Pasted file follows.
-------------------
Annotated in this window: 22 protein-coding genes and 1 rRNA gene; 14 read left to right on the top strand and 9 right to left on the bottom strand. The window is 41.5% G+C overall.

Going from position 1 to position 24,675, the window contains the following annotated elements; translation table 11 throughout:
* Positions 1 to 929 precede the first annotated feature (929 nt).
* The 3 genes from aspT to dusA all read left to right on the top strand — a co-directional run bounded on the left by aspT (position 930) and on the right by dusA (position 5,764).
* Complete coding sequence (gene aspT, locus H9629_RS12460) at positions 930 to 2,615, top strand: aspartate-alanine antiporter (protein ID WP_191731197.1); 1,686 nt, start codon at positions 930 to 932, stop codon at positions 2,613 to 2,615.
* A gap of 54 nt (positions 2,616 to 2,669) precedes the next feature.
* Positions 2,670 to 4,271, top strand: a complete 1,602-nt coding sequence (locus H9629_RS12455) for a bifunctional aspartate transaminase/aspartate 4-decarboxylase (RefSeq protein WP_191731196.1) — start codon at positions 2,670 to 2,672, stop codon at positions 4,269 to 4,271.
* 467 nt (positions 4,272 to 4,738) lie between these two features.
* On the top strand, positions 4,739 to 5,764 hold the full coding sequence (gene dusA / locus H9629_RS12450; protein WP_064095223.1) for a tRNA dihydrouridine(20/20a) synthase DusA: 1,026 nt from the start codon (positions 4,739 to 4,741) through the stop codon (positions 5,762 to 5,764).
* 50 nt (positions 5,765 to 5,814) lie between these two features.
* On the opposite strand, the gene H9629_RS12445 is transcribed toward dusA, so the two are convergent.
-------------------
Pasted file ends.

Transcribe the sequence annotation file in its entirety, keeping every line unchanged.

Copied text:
Annotated in this window: 22 protein-coding genes and 1 rRNA gene; 14 read left to right on the top strand and 9 right to left on the bottom strand. The window is 41.5% G+C overall.

Going from position 1 to position 24,675, the window contains the following annotated elements; translation table 11 throughout:
* Positions 1 to 929 precede the first annotated feature (929 nt).
* The 3 genes from aspT to dusA all read left to right on the top strand — a co-directional run bounded on the left by aspT (position 930) and on the right by dusA (position 5,764).
* Complete coding sequence (gene aspT, locus H9629_RS12460) at positions 930 to 2,615, top strand: aspartate-alanine antiporter (protein ID WP_191731197.1); 1,686 nt, start codon at positions 930 to 932, stop codon at positions 2,613 to 2,615.
* A gap of 54 nt (positions 2,616 to 2,669) precedes the next feature.
* Positions 2,670 to 4,271, top strand: a complete 1,602-nt coding sequence (locus H9629_RS12455) for a bifunctional aspartate transaminase/aspartate 4-decarboxylase (RefSeq protein WP_191731196.1) — start codon at positions 2,670 to 2,672, stop codon at positions 4,269 to 4,271.
* 467 nt (positions 4,272 to 4,738) lie between these two features.
* On the top strand, positions 4,739 to 5,764 hold the full coding sequence (gene dusA / locus H9629_RS12450; protein WP_064095223.1) for a tRNA dihydrouridine(20/20a) synthase DusA: 1,026 nt from the start codon (positions 4,739 to 4,741) through the stop codon (positions 5,762 to 5,764).
* 50 nt (positions 5,765 to 5,814) lie between these two features.
* On the opposite strand, the gene H9629_RS12445 is transcribed toward dusA, so the two are convergent.